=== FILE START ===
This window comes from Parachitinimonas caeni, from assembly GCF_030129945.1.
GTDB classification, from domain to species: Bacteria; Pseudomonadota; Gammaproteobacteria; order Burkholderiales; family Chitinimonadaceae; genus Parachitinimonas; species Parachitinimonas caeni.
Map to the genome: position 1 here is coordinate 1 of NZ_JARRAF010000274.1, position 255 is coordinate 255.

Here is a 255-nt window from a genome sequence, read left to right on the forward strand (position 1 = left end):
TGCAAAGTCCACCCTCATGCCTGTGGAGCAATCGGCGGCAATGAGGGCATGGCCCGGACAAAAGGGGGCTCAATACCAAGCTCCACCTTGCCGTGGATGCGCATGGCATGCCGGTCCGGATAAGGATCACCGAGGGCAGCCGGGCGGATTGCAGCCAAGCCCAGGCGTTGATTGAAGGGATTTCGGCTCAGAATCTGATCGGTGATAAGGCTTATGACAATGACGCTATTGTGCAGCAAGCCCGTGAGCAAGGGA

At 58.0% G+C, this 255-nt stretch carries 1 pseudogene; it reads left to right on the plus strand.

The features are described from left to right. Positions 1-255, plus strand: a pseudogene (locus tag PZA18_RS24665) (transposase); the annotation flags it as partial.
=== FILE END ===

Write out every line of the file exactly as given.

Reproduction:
This window comes from Parachitinimonas caeni, from assembly GCF_030129945.1.
GTDB classification, from domain to species: Bacteria; Pseudomonadota; Gammaproteobacteria; order Burkholderiales; family Chitinimonadaceae; genus Parachitinimonas; species Parachitinimonas caeni.
Map to the genome: position 1 here is coordinate 1 of NZ_JARRAF010000274.1, position 255 is coordinate 255.

Here is a 255-nt window from a genome sequence, read left to right on the forward strand (position 1 = left end):
TGCAAAGTCCACCCTCATGCCTGTGGAGCAATCGGCGGCAATGAGGGCATGGCCCGGACAAAAGGGGGCTCAATACCAAGCTCCACCTTGCCGTGGATGCGCATGGCATGCCGGTCCGGATAAGGATCACCGAGGGCAGCCGGGCGGATTGCAGCCAAGCCCAGGCGTTGATTGAAGGGATTTCGGCTCAGAATCTGATCGGTGATAAGGCTTATGACAATGACGCTATTGTGCAGCAAGCCCGTGAGCAAGGGA

At 58.0% G+C, this 255-nt stretch carries 1 pseudogene; it reads left to right on the plus strand.

The features are described from left to right. Positions 1-255, plus strand: a pseudogene (locus tag PZA18_RS24665) (transposase); the annotation flags it as partial.